Tuesday, February 23, 2010

The question of my religion

It seems that I do not say Alhamdullah, Inshallah and Mashallah enough. Especially when I watch TV shows these days it seems more pronounced how Western I have become. I love to read the likes of NFP and M Hanif who constantly get battered by readers for their over-liberal views and are labeled by many Pakistanis as CIA agents.

The way things are secularizing in my life, it seems that many of my friends would not even consider me even a "Naam Ka Muslim". For me the biggest religion is humanity, the biggest duty is to help others and be a good human being. God is secondary to humanity! I openly denounce many practices my friends think are necessary to keep their religion like hating infidels, Yahud and Nassara! To me the ideology of hate does not make any sense. On the contrary I believe that an eye for an eye will leave everyone blind in this world. However, having said all that, I also admit that I do not want to give up my Muslim identity. I feel angry at the atrocities hurled at Muslims in Aghanistan, Palestine, Iraq, Pakistan etc. The only difference between me and the self proclaimed good Muslims would be perhaps that I do not agree that a bloody jehad is a solution to solve the issue of the Ummah. Nor do I think that the rhetoric of Islamism, going back to Shariah, adopting Wahbi version of Islam etc. is an answer to our problems. I personally do not see Islam and the West as polar opposites. Yes, there are problems with Western culture but there are problems with our cultures too! I think we need to find a solution for us based on the Islam, but not on Badouin culture. And that solution should be according to the needs of the 21st century in which women are no longer baby producing machines but equal partners of men.

Coming back to my identity, I sometimes think that may be I have gone too far in shedding the layers of what makes my Muslim identity like practices, beliefs, dress, food etc. How far can you go in being liberal and be still considered Muslim, since there is an obvious dichotomy between being liberal and being a Muslim. Thankfully, there are several writers, journalists and bloggers in Pakistan who give me hope that a Pakistani Muslim identity for me is still possible for people like me. And, the biggest hope and solace comes from the Sufi poets of this land of pure, who had to fight similar battles in their times but they never gave up their message of humanity and love!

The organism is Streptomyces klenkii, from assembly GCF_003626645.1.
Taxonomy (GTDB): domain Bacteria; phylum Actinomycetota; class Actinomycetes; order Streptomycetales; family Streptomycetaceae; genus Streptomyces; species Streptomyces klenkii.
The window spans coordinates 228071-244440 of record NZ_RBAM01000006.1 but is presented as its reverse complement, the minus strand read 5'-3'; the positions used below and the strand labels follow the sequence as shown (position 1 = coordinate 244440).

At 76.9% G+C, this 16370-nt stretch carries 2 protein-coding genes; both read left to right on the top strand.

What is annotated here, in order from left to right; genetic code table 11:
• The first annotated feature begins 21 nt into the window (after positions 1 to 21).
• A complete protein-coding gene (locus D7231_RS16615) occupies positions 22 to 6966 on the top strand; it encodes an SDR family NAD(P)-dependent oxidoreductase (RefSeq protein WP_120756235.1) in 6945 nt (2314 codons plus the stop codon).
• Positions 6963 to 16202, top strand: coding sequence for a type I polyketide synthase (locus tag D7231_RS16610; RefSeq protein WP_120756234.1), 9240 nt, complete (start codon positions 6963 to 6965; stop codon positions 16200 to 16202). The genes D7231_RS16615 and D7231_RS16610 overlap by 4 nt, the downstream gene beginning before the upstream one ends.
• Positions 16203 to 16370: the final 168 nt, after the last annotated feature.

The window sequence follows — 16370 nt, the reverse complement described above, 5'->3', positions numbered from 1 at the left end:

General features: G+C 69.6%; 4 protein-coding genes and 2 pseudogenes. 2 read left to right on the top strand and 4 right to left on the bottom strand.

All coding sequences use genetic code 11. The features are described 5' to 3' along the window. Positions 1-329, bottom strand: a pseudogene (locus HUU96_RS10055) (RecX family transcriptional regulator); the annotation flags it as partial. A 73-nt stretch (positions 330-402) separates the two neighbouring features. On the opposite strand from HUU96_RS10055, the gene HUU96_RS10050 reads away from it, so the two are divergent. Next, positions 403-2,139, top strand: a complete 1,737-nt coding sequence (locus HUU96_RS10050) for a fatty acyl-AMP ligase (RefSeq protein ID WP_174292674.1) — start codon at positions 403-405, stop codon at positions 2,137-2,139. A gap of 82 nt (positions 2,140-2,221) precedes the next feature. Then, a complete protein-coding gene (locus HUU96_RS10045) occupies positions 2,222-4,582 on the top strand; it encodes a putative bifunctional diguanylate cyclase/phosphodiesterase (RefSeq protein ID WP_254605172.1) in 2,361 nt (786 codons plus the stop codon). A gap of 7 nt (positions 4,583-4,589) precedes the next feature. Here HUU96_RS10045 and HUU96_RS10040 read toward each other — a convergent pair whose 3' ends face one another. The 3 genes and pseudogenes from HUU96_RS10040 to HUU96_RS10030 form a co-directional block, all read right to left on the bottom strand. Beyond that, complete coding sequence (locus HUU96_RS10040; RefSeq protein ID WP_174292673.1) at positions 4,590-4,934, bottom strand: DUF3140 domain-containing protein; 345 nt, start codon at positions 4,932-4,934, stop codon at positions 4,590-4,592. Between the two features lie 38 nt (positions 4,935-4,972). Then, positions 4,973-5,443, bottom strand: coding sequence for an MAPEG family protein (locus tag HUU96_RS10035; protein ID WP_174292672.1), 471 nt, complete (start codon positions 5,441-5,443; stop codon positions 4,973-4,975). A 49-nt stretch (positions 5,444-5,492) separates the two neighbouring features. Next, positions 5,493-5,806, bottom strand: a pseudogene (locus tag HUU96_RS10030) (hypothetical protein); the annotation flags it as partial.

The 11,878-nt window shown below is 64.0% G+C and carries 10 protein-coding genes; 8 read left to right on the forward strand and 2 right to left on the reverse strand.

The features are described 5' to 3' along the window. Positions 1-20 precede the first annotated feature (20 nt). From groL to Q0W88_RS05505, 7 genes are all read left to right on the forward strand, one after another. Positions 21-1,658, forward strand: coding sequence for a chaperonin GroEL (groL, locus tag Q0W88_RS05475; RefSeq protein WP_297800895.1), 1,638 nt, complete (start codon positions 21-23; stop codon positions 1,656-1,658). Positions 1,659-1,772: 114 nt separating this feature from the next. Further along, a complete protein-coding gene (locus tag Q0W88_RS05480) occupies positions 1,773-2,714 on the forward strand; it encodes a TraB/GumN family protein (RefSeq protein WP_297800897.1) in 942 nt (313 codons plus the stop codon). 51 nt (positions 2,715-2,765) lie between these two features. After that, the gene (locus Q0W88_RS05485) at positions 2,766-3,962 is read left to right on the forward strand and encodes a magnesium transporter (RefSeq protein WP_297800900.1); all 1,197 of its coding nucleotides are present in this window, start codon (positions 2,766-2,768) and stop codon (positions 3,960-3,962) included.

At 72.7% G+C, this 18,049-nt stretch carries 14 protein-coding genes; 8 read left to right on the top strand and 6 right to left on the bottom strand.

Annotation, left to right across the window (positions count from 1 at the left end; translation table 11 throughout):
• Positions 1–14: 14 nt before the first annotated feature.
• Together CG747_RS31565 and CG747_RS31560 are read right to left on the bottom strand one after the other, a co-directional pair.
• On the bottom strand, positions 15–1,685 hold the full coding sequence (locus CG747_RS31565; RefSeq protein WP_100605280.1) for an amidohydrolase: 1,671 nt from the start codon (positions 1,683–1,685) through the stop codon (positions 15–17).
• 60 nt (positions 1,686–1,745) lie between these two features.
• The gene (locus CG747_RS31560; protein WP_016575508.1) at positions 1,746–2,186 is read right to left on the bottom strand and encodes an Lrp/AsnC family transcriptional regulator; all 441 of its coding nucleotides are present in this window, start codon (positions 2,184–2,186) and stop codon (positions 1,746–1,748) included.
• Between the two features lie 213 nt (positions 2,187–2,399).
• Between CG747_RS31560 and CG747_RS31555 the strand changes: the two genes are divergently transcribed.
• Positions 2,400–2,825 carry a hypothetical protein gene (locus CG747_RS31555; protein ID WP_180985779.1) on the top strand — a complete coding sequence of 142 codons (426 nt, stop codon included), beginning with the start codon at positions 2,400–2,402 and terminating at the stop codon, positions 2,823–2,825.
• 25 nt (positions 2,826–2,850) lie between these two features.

Monday, February 08, 2010

A question of identity....

What makes a you a Pakistani? Or how do you "perform" your Pakistaniat other than using Inshallah and Alhumdulliah in every phrase... I learnt recently that you also have to show your hatred of the Kafirs like Indians/Americans/Israelis. I also learnt the same goes for many Bangladeshis who "perform" or prove their Bengaliness by Pakistani bashing/hating and holding all Pakistanis accountable for 1971 atrocities... It is a nightmare they do not want to wake up from! As for Indians I don't know who their favorite "others" are, other than Pakistanis.

Monday, February 01, 2010

Youth of Pakistan: Herald 2009 survey

Youth Speak

By Madiha Sattar

Surveys conducted by Razzak Abro, Irshad Akhtar, Qazi Asif, Asif Akhtar, Muhammad Badar Alam, Ali Hazrat Bacha, Bashir Baghi, Hassnain Ghayoor, Ali Hassan, Hameedullah Khan, Mohammad Hussain Khan, Muqaddam Khan, Shahnawaz Khan, Sikandar Bakhtiar Khoso, Nasir Rahim, Verda Adil Shah and Shahzada Zulfiqar

Herald February 2009 Issue If you arranged all 176 million Pakistanis in a line according to age, the person in the middle of the queue would be about 21 years old. This is fairly remarkable, given that the average citizen of this country lives to be 64 — there are as many Pakistanis in the first two decades of their existence as there are in the next four. So while the world’s current geopolitical focus means the country as a whole has been polled on its political opinions time and time again by international and domestic surveyors, what is not really known is how the country’s massive pool of young people – the majority of its future voters, consumers, producers, parents and civil society – will shape Pakistan.

Is this country becoming more conservative as it grows older? Is our future electorate politically engaged enough to make meaningful voting decisions? How has the recent spate of terrorism affected their lives? Will they demand a secular state or a religious one? Will they be able to contribute to the economy? Have they found role models among our major public figures? Are they likely to change family structures, sexual mores and the nature of social interaction between the sexes? What keeps them up at night? And, ultimately, how do they feel about being citizens of the complicated and challenged country they live in today?

Source: Herald Pakistan

Also read Husham Ahmed's analysis of the same on Dawn Blog.